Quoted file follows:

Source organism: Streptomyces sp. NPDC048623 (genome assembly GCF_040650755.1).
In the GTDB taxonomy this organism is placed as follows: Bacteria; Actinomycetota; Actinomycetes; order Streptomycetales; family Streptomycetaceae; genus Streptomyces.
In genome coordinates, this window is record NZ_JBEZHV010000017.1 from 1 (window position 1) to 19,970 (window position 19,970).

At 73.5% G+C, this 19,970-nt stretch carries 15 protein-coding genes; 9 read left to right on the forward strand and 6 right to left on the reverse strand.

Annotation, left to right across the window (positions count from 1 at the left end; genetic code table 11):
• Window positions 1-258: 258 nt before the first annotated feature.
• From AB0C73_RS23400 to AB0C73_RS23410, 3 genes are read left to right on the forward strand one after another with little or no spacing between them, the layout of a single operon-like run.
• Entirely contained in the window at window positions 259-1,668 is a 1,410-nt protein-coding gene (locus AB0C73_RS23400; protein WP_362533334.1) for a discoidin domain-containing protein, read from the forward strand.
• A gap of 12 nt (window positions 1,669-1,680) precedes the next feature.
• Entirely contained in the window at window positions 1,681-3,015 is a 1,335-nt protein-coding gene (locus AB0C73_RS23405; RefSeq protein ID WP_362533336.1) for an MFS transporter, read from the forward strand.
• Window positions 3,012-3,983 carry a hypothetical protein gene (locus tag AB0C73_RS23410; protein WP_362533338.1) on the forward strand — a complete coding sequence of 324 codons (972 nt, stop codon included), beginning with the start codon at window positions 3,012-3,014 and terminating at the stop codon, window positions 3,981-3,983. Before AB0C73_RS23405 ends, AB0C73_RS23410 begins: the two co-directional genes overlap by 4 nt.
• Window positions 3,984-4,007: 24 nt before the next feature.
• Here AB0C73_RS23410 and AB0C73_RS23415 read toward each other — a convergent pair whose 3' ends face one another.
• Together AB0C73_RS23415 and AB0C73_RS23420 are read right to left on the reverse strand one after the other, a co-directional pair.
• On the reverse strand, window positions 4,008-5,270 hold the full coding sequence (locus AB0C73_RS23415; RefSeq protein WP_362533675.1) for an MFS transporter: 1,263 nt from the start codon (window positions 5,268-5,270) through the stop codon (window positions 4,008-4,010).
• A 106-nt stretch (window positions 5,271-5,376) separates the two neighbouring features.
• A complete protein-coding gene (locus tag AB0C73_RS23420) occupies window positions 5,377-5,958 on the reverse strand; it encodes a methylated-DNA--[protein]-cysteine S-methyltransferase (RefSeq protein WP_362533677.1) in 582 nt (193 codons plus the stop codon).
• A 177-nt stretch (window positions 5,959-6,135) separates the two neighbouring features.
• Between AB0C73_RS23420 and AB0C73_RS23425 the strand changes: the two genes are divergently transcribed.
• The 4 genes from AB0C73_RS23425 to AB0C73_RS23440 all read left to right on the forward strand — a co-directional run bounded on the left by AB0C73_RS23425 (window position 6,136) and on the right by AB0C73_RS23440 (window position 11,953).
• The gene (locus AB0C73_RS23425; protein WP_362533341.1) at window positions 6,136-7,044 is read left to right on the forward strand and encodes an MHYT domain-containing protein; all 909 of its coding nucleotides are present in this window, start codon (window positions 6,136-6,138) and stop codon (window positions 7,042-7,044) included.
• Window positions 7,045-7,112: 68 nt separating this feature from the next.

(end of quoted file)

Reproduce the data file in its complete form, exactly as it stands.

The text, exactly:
Source organism: Streptomyces sp. NPDC048623 (genome assembly GCF_040650755.1).
In the GTDB taxonomy this organism is placed as follows: Bacteria; Actinomycetota; Actinomycetes; order Streptomycetales; family Streptomycetaceae; genus Streptomyces.
In genome coordinates, this window is record NZ_JBEZHV010000017.1 from 1 (window position 1) to 19,970 (window position 19,970).

At 73.5% G+C, this 19,970-nt stretch carries 15 protein-coding genes; 9 read left to right on the forward strand and 6 right to left on the reverse strand.

Annotation, left to right across the window (positions count from 1 at the left end; genetic code table 11):
• Window positions 1-258: 258 nt before the first annotated feature.
• From AB0C73_RS23400 to AB0C73_RS23410, 3 genes are read left to right on the forward strand one after another with little or no spacing between them, the layout of a single operon-like run.
• Entirely contained in the window at window positions 259-1,668 is a 1,410-nt protein-coding gene (locus AB0C73_RS23400; protein WP_362533334.1) for a discoidin domain-containing protein, read from the forward strand.
• A gap of 12 nt (window positions 1,669-1,680) precedes the next feature.
• Entirely contained in the window at window positions 1,681-3,015 is a 1,335-nt protein-coding gene (locus AB0C73_RS23405; RefSeq protein ID WP_362533336.1) for an MFS transporter, read from the forward strand.
• Window positions 3,012-3,983 carry a hypothetical protein gene (locus tag AB0C73_RS23410; protein WP_362533338.1) on the forward strand — a complete coding sequence of 324 codons (972 nt, stop codon included), beginning with the start codon at window positions 3,012-3,014 and terminating at the stop codon, window positions 3,981-3,983. Before AB0C73_RS23405 ends, AB0C73_RS23410 begins: the two co-directional genes overlap by 4 nt.
• Window positions 3,984-4,007: 24 nt before the next feature.
• Here AB0C73_RS23410 and AB0C73_RS23415 read toward each other — a convergent pair whose 3' ends face one another.
• Together AB0C73_RS23415 and AB0C73_RS23420 are read right to left on the reverse strand one after the other, a co-directional pair.
• On the reverse strand, window positions 4,008-5,270 hold the full coding sequence (locus AB0C73_RS23415; RefSeq protein WP_362533675.1) for an MFS transporter: 1,263 nt from the start codon (window positions 5,268-5,270) through the stop codon (window positions 4,008-4,010).
• A 106-nt stretch (window positions 5,271-5,376) separates the two neighbouring features.
• A complete protein-coding gene (locus tag AB0C73_RS23420) occupies window positions 5,377-5,958 on the reverse strand; it encodes a methylated-DNA--[protein]-cysteine S-methyltransferase (RefSeq protein WP_362533677.1) in 582 nt (193 codons plus the stop codon).
• A 177-nt stretch (window positions 5,959-6,135) separates the two neighbouring features.
• Between AB0C73_RS23420 and AB0C73_RS23425 the strand changes: the two genes are divergently transcribed.
• The 4 genes from AB0C73_RS23425 to AB0C73_RS23440 all read left to right on the forward strand — a co-directional run bounded on the left by AB0C73_RS23425 (window position 6,136) and on the right by AB0C73_RS23440 (window position 11,953).
• The gene (locus AB0C73_RS23425; protein WP_362533341.1) at window positions 6,136-7,044 is read left to right on the forward strand and encodes an MHYT domain-containing protein; all 909 of its coding nucleotides are present in this window, start codon (window positions 6,136-6,138) and stop codon (window positions 7,042-7,044) included.
• Window positions 7,045-7,112: 68 nt separating this feature from the next.